On 14 September 2015, Funeral for a Friend announced their breakup and the 'Last Chance to Dance' final tour across Australia, Germany and the UK, which spanned from February to April 2016; they played two subsequent nights on each stop of the tour, performing Hours and Casually Dressed & Deep in Conversation in their entirety (alongside other songs) on the first and second night respectively.[51][52] In October 2015, the band announced American metalcore band Shai Hulud would support them on their final tour, with Zoax being announced as the opening band in December. In late February, the band announced the London shows originally scheduled for 15 and 16 April at Shepherd's Bush Empire would instead take place on 20 and 21 May 2016 at the O2 Forum in Kentish Town due to structural issues at the original venue which caused many gigs to be cancelled/moved to other dates. Due to Shai Hulud being unable to make the rearranged dates, Raging Speedhorn and Creeper played as the main support bands on 20 and 21 May respectively. Their final performance was on 21 May.[citation needed]


In August 2019, Funeral for a Friend announced two special reunion concerts, with the proceedings going to the family of a terminally ill friend of the band. The two shows were set to be on 28 and 29 October at The Globe in Cardiff and O2 Shepherd's Bush Empire in London. As well as members Matt Davies-Kreye, Kris Coombs-Roberts, Gav Burrough, and Richard Boucher, the band will be joined by former guitarist Darran Smith and drummer/screamer Ryan Richards.[53] After the initial two dates sold out quickly, the Cardiff show was upgraded from The Globe to the Cardiff Student Union, and a second Cardiff date was added for 27 October.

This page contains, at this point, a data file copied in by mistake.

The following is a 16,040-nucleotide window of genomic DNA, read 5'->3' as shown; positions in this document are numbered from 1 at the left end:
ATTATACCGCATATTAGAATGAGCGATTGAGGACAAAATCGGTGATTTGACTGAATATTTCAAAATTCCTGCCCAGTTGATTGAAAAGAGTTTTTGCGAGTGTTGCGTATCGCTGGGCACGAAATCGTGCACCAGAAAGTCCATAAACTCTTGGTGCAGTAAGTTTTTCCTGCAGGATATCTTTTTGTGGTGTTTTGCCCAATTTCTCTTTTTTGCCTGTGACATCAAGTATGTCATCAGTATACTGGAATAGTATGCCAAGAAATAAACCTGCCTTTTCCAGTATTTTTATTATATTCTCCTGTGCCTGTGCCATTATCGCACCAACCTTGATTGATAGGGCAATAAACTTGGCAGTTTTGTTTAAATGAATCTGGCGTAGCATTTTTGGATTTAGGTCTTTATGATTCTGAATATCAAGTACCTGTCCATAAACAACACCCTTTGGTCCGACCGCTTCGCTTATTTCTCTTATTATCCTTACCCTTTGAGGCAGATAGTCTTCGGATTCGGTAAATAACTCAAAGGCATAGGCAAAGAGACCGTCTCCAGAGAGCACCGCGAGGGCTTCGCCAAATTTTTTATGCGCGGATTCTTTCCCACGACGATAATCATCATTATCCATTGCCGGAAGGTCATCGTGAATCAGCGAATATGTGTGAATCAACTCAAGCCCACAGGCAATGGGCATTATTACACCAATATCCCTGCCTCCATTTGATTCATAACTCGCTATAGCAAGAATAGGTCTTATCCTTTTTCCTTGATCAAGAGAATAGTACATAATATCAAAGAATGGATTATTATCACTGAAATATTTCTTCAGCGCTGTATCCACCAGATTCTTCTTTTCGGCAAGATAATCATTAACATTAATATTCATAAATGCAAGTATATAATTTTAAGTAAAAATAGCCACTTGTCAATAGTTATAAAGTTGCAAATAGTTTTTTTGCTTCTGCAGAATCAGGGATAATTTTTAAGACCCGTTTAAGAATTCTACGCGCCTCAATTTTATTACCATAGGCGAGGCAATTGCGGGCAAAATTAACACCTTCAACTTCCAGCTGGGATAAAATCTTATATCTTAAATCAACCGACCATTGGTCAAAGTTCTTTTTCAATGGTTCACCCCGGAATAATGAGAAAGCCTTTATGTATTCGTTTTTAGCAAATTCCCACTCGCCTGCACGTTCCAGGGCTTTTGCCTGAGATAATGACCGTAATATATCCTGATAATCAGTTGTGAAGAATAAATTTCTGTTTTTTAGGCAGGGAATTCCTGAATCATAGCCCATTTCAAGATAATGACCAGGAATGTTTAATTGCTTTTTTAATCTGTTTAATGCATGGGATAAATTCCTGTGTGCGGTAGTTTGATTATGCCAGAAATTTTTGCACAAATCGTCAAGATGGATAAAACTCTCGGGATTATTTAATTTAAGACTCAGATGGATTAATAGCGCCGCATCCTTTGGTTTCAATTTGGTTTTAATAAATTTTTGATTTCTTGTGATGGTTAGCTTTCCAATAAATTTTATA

On 27 January 2020, Download festival announced their upcoming performance as part of the 2020 lineup. The festival would be cancelled in April, however, due to the COVID-19 pandemic in the United Kingdom.[54] In September 2021, the band were a late addition to Slam Dunk festival. In July 2020, the band announced that they would be touring the UK in April 2021 playing songs from Casually-dressed & deep in Conversation, Hours, and Tales don't tell themselves, also due to COVID-19 the tour dates were postponed, taking place in early March 2022.[55] After the initial dates sold out, the band added two additional dates in Cardiff and London and upgraded the venues for Manchester and Glasgow, which was then followed up with four additional dates in Leeds, Bristol, and Bournemouth alongside a third London date at Shepherd's Bush Empire. Due to illness, Richard Boucher was replaced on bass for the last 4 shows by the band's guitar-tech Steve Nash.

Musical style and influencesEdit

Funeral for a Friend have shown progression and an increase of maturity with each record. Critics have cited their sound to have developed around post-hardcore,[6][56][57] emo,[6][57][58] melodic hardcore,[59][60] heavy metal[6][56] and screamo.[57][59] Guitarist Gavin Burrough describes the band's style as eclectic, based on each members individual influences and summarising Funeral for a Friend's style by pointing out "there's a definite melancholy feel to our tracks[...] We can punish you with our metallic, angular riffs, and also seduce you with our serene melodies."[35] Deftones, Glassjaw, Iron Maiden and The Get Up Kids have been said to be their primary influences.[6] The band has commented on the uses of the tag emo, drummer Ryan Richards stated: "I have no more problem with being called emo than with being called metal or hardcore, I just don't think any one term or label does justice to the music we do."[1]